Romania Danube conference experts to try and rescue the 200 million-year-old sturgeon from extinction

Pity the Danube sturgeon. They have been around for 200 million years, much longer than humans, but over-fishing, modern dams and corruption mean they are rapidly dying out.

The sturgeon is an armoured fish with a perfect design that has hardly changed over time. Although it lives in water, it’s a better climber than a swimmer.

Sturgeons are best known as the source of caviar, the most expensive and exclusive food which is considered a status symbol.

The sturgeon swims hundreds of kilometers upstream from the Danube Delta toward Vienna to spawn every few years.

With its long, sharp nose, the sturgeon uses pectoral bones to anchor itself to the riverbeds of fast-flowing rivers of the Danube. It can grow more than three meters long and can live for decades.

But the strapping and resilient fish has been blocked by dams along the Danube between Romania and Serbia and farther along in Slovakia.

The Danube and the Black Sea have six species of wild sturgeon, the sterlet,  the thorn sturgeon,  the beluga, a massive fish which is prized for its caviar and can live to more than 100,  the diamond or Russian sturgeon,  the starry sturgeon,  and the Atlantic or common sturgeon.

Since 2006, Romania has banned sturgeon fishing both in the Danube and in the Black Sea, their usual habitat, but illegal fishing continues, and the ancient fish is on the brink of extinction.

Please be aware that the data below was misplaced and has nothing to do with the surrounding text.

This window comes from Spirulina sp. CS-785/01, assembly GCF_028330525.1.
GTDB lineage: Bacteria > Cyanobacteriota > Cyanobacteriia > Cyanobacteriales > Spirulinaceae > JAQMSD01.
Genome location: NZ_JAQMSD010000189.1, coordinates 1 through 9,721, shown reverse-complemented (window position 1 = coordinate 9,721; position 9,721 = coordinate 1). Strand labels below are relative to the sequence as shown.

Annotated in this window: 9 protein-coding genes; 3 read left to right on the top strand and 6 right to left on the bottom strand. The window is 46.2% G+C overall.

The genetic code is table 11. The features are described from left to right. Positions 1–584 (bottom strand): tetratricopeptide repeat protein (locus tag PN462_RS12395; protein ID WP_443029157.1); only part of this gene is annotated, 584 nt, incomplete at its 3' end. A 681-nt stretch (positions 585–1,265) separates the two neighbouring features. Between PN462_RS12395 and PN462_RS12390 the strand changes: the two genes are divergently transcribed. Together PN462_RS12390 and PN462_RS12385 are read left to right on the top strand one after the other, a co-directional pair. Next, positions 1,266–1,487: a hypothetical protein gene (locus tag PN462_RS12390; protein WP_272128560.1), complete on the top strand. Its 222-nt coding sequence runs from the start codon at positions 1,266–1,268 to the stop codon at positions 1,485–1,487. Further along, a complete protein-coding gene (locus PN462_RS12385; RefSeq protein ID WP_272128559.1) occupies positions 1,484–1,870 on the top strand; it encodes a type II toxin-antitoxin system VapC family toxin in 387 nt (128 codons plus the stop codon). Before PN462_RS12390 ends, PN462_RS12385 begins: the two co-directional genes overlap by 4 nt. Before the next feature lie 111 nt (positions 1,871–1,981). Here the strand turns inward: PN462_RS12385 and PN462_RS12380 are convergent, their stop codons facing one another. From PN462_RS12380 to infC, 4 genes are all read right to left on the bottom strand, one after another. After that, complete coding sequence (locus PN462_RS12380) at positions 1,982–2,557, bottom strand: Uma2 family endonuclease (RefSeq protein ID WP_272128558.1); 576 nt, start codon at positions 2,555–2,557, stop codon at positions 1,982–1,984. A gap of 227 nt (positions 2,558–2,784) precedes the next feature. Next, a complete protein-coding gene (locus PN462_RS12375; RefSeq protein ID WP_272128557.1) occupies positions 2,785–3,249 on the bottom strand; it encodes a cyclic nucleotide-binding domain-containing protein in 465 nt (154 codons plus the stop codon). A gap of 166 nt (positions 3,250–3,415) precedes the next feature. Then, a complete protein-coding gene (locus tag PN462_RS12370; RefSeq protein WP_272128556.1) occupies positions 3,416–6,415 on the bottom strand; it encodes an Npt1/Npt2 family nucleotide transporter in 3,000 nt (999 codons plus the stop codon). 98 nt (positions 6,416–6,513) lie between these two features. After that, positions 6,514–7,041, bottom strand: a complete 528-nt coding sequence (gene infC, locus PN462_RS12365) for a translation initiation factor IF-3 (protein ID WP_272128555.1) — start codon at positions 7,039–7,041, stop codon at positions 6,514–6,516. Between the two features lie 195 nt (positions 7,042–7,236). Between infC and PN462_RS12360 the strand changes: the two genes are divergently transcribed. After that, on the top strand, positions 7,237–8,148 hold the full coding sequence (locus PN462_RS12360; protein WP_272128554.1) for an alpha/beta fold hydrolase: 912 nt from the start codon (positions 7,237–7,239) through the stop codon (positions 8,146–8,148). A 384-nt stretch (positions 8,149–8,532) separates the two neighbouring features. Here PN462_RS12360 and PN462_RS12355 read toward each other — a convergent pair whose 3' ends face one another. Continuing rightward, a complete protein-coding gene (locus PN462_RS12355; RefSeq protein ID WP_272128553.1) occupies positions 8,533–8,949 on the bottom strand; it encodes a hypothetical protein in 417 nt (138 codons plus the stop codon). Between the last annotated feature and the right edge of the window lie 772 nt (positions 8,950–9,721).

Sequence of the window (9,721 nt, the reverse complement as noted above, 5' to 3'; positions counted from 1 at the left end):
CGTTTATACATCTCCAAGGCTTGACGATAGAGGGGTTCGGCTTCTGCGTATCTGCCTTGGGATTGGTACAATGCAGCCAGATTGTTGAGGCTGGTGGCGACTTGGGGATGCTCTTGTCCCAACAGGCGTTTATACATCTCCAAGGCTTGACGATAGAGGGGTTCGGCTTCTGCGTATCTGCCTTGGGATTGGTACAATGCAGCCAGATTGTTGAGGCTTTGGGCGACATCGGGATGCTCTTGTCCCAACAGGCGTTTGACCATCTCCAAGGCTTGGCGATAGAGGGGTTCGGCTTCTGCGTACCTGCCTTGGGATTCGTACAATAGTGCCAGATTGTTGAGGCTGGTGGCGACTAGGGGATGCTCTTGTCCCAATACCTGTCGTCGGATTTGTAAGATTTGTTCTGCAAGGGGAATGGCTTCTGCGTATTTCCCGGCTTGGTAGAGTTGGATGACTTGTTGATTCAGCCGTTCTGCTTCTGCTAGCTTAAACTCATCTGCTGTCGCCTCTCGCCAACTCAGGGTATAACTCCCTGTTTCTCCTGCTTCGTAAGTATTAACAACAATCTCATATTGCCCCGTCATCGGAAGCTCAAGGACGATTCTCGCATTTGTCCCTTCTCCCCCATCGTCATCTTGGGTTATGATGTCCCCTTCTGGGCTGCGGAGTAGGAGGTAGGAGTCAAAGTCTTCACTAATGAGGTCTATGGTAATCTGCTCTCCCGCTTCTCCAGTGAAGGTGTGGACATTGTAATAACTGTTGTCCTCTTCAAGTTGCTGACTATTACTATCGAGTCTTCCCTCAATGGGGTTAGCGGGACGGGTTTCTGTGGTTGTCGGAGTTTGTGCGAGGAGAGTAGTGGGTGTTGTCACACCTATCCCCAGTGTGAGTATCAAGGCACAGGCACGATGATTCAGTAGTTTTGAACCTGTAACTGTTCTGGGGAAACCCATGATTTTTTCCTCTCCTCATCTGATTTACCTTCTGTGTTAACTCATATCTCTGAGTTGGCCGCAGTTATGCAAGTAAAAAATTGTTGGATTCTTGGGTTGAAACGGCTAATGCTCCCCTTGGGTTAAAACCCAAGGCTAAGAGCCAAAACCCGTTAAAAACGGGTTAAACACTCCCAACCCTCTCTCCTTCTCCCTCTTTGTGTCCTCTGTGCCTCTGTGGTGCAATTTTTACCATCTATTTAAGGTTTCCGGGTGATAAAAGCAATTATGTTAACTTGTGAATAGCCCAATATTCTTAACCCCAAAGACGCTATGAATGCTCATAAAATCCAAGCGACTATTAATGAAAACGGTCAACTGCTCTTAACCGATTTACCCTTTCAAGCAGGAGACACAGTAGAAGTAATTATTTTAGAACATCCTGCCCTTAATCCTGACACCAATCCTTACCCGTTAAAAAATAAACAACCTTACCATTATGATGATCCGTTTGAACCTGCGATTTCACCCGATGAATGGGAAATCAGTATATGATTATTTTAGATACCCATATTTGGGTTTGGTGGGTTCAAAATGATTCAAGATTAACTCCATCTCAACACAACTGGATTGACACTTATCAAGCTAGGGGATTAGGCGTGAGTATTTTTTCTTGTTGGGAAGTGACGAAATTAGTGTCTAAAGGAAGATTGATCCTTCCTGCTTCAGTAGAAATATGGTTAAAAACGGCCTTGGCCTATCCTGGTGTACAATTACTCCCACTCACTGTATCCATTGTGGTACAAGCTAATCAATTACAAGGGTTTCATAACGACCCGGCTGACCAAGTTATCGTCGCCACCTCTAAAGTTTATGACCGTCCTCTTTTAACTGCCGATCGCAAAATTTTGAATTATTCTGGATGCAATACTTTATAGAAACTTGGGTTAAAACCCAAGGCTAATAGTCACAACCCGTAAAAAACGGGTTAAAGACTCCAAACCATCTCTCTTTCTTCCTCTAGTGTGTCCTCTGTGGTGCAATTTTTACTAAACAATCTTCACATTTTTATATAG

Beluga caviar is the most expensive type of caviar known as ‘black gold.’ At the beginning of the millennium, process ranged from $7,000 to $10,000/kg ($3,200 to $4,500/lb).

The coveted beluga sturgeon has a head that tapers into a prehistoric-looking black snout. It looks like a river dinosaur.

From 2009, Romanian and Norwegian scientists attached satellite transmitters to five sturgeon, which were then released, and headed back out to sea. The transmitters only sent the information to the satellite when the fish surface, which is extremely rare.

On Monday, more than 100 specialists from 22 countries will descend on the Danube port of Galati, eastern Romania for a two-day conference on “Conservation of the Danube Sturgeon- a challenge or a burden?”  in what is billed as the largest event ever organized in Romania about the sturgeon.

The event is supported by the Romanian Academy, and the president of European Union strategy for the Danube in collaboration with the Sturgeon Task Force, the waters and forestry ministries, the environment ministry, the World Wide Fund for Nature and others.

“The Sturgeon represent an inestimable value for the aquatic biodiversity in the Danube and Black Sea,” said a statement from the International Commission for the Protection of the Danube River (ICPDR) – „Flagship Species for the Danube River.”

The sturgeon population has fallen dramatically from recent centuries alarming wildlife and protection groups who have warned about the disappearance of the prehistoric species and proposed concrete measures about how to save and repopulate it.

Fifty European states have signed an Action Plan to save the species, the Center for Sturgeon Research from the university said.


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